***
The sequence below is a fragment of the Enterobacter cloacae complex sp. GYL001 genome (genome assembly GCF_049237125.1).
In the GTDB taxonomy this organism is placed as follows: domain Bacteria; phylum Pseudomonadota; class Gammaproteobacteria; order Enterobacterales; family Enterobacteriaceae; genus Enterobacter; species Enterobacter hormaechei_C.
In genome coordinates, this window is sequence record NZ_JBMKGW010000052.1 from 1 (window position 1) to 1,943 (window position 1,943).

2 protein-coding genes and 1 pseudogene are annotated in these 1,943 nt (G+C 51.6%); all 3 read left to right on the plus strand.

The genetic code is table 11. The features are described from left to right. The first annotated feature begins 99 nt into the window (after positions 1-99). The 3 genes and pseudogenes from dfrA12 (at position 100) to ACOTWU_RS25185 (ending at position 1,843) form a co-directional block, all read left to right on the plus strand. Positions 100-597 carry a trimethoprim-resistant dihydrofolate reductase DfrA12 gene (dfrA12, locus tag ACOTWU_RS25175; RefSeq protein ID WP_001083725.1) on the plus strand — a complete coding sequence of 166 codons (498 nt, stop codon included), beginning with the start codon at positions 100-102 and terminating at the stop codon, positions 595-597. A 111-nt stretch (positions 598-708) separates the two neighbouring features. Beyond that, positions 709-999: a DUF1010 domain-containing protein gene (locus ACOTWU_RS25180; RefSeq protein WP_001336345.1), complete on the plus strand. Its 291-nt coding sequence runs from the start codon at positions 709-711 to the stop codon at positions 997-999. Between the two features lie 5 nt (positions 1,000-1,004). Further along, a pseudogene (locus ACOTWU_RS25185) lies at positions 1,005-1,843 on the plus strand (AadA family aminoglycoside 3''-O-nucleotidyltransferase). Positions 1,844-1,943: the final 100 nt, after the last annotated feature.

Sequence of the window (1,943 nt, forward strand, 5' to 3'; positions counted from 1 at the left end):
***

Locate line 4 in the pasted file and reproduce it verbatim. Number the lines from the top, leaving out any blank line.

2 protein-coding genes and 1 pseudogene are annotated in these 1,943 nt (G+C 51.6%); all 3 read left to right on the plus strand.